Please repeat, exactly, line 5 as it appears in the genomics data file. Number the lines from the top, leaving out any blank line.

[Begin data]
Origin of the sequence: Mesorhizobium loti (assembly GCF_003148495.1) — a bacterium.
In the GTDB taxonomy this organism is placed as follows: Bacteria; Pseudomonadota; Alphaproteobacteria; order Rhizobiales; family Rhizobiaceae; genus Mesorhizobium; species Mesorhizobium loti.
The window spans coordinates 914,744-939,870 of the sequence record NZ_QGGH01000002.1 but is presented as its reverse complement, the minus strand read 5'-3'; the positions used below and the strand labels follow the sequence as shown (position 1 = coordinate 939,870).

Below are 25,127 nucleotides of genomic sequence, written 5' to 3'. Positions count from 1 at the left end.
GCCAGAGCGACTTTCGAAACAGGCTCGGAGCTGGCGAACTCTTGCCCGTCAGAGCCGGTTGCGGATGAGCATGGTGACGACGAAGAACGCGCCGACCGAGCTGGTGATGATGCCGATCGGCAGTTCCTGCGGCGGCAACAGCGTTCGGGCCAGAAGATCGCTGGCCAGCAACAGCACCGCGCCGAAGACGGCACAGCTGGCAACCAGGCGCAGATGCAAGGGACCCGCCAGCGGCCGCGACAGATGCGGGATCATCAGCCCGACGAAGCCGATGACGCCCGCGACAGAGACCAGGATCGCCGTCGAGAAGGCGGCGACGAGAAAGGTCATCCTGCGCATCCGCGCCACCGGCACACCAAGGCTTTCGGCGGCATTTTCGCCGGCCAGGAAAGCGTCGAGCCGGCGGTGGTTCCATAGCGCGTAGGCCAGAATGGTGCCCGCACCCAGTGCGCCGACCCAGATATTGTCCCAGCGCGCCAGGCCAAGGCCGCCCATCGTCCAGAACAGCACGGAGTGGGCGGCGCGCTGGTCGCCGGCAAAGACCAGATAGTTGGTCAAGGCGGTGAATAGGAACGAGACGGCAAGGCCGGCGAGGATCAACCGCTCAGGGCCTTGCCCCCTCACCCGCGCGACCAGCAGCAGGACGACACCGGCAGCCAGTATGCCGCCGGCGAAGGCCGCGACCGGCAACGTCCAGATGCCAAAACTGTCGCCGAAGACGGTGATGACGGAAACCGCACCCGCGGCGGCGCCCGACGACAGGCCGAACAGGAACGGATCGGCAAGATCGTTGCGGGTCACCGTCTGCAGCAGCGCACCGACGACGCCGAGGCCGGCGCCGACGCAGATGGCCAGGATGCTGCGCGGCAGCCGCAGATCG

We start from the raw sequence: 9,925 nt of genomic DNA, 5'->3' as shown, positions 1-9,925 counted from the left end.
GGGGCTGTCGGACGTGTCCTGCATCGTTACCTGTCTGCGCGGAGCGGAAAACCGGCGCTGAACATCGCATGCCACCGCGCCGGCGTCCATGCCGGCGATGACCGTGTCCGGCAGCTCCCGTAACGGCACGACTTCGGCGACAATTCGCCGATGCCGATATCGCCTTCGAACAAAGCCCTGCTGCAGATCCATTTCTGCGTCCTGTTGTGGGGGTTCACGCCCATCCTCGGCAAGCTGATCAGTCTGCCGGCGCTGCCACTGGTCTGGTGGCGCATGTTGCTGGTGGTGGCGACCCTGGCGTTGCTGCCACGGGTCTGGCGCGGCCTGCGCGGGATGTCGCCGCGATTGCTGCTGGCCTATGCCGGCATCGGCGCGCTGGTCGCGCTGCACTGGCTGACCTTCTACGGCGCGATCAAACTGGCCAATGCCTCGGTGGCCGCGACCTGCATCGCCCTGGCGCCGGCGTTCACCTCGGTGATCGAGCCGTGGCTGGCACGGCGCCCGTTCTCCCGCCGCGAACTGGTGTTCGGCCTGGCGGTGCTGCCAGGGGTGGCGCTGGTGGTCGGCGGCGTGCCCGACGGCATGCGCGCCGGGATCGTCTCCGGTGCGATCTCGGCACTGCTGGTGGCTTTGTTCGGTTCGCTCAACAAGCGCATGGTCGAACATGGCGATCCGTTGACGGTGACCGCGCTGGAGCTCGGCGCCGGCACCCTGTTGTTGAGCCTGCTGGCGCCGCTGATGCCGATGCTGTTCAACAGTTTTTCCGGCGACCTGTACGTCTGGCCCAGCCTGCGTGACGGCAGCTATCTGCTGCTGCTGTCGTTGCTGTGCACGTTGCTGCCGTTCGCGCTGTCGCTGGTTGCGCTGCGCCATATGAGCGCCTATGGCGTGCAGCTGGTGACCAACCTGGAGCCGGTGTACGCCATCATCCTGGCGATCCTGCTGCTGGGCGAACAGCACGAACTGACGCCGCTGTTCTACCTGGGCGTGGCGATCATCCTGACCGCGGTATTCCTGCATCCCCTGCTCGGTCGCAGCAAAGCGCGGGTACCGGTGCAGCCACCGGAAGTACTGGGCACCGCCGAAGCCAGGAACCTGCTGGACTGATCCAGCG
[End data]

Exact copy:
GCCAGAGCGACTTTCGAAACAGGCTCGGAGCTGGCGAACTCTTGCCCGTCAGAGCCGGTTGCGGATGAGCATGGTGACGACGAAGAACGCGCCGACCGAGCTGGTGATGATGCCGATCGGCAGTTCCTGCGGCGGCAACAGCGTTCGGGCCAGAAGATCGCTGGCCAGCAACAGCACCGCGCCGAAGACGGCACAGCTGGCAACCAGGCGCAGATGCAAGGGACCCGCCAGCGGCCGCGACAGATGCGGGATCATCAGCCCGACGAAGCCGATGACGCCCGCGACAGAGACCAGGATCGCCGTCGAGAAGGCGGCGACGAGAAAGGTCATCCTGCGCATCCGCGCCACCGGCACACCAAGGCTTTCGGCGGCATTTTCGCCGGCCAGGAAAGCGTCGAGCCGGCGGTGGTTCCATAGCGCGTAGGCCAGAATGGTGCCCGCACCCAGTGCGCCGACCCAGATATTGTCCCAGCGCGCCAGGCCAAGGCCGCCCATCGTCCAGAACAGCACGGAGTGGGCGGCGCGCTGGTCGCCGGCAAAGACCAGATAGTTGGTCAAGGCGGTGAATAGGAACGAGACGGCAAGGCCGGCGAGGATCAACCGCTCAGGGCCTTGCCCCCTCACCCGCGCGACCAGCAGCAGGACGACACCGGCAGCCAGTATGCCGCCGGCGAAGGCCGCGACCGGCAACGTCCAGATGCCAAAACTGTCGCCGAAGACGGTGATGACGGAAACCGCACCCGCGGCGGCGCCCGACGACAGGCCGAACAGGAACGGATCGGCAAGATCGTTGCGGGTCACCGTCTGCAGCAGCGCACCGACGACGCCGAGGCCGGCGCCGACGCAGATGGCCAGGATGCTGCGCGGCAGCCGCAGATCG